Advertisement

A Novel Big Data-Enabled Approach, Individualizing and Optimizing Brain Disorder Rehabilitation

  • Marketa Janatova
  • Miroslav Uller
  • Olga Stepankova
  • Peter Brezany
  • Marek Lenart
Chapter
Part of the Studies in Big Data book series (SBD, volume 42)

Abstract

Brain disorders occur when our brain is damaged or negatively influenced by injury, surgery, or health conditions. This chapter shows how the combination of novel biofeedback-based treatments producing large data sets with Big Data and Cloud-Dew Computing paradigms can contribute to the greater good of patients in the context of rehabilitation of balance disorders, a significant category of brain damage impairments. The underlying hypothesis of the presented original research approach is that detailed monitoring and continuous analysis of patient´s physiological data integrated with data captured from other sources helps to optimize the therapy w.r.t. the current needs of the patient, improves the efficiency of the therapeutic process, and prevents patient overstressing during the therapy. In the proposed application model, training built upon two systems, Homebalance—a system enabling balance training and Scope—a system collecting physiological data, is provided both in collaborating rehabilitation centers and at patient homes. The preliminary results are documented using a case study confirming that the approach offers a viable way towards the greater good of a patient.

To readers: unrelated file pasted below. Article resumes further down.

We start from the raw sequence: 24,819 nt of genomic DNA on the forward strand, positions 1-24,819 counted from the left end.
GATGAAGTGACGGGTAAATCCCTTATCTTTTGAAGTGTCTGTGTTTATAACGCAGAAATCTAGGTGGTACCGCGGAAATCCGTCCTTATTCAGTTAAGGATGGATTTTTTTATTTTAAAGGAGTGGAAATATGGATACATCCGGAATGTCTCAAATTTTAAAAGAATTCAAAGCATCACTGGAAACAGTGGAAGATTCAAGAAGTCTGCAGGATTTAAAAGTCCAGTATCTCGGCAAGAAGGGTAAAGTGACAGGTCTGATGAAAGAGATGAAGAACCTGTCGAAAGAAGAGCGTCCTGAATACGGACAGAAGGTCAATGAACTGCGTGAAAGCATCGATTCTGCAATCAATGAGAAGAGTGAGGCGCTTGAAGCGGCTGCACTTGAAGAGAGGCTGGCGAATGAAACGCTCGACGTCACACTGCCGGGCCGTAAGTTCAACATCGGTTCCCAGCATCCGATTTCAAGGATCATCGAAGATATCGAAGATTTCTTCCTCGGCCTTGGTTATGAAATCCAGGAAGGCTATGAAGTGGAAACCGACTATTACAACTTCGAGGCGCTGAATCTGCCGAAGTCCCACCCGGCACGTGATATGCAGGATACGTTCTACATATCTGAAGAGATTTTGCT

Keywords

Brain damage Biofeedback Data analysis Dew computing 

Notes

Acknowledgements

The work described in this chapter has been carried out as part of three projects, namely, research grants SGS16/231/OHK3/3T/13 “Support of interactive approaches to biomedical data acquisition and processing” and SGS17/206/OHK4/3T/17 “Complex monitoring of the patient during the virtual reality based therapy” provided by the Czech Technical University in Prague and the Czech National Sustainability Program supported by grant LO1401 “Advanced Wireless Technologies for Clever Engineering (ADWICE)”.

References

  1. 1.
    J. Bakker, M. Pechenizkiy, N. Sidorova, What’s your current stress level? Detection of stress patterns from GSR sensor data, in Data Mining Workshops IEEE 11th International Conference (2011), pp. 573–580Google Scholar
  2. 2.
    A. Bohuncak, M. Ticha, M. Janatova, Comparative study of two stabilometric platforms for the application in 3D biofeedback system in Abstracts of the 6th international posture symposium, p. 21Google Scholar
  3. 3.
    A. Bohuncak, M. Janatova, M. Ticha, O. Svestkova, K. Hana, Development of interactive rehabilitation devices, in Smart Homes (2012), pp. 29–31Google Scholar
  4. 4.
    N.A. Borghese, M. Pirovano, P.L. Lanzi, S. Wüest, E.D. de Bruin, Computational intelligence and game design for effective at-home stroke rehabilitation. Games Health: Res. Dev. Clin. Appl. 2(2), 81–88 (2013)CrossRefGoogle Scholar